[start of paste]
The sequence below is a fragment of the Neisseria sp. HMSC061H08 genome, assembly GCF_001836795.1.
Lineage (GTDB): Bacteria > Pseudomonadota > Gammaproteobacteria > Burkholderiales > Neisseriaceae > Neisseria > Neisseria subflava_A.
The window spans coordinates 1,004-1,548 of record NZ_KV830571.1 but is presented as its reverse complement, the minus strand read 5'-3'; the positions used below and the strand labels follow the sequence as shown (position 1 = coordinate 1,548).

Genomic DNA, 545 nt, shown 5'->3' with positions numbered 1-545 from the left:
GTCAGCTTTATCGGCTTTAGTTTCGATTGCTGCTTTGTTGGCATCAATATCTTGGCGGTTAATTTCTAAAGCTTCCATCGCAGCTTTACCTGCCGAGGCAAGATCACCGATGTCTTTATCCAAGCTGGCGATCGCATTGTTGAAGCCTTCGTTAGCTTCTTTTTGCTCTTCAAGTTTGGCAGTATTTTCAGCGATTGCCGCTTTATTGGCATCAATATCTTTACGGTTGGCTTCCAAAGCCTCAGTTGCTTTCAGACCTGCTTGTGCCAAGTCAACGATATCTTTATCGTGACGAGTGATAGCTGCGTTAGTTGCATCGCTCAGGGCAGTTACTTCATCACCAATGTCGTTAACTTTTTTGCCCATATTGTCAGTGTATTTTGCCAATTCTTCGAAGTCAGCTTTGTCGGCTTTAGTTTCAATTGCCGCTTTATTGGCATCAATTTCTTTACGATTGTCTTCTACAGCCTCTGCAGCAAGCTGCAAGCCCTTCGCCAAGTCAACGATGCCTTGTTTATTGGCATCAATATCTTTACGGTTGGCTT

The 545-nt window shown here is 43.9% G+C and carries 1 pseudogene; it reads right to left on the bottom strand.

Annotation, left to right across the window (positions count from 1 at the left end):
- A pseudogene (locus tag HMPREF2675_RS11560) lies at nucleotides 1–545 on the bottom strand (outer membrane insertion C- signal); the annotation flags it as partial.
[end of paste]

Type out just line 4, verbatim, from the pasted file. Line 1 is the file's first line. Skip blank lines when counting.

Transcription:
Genomic DNA, 545 nt, shown 5'->3' with positions numbered 1-545 from the left: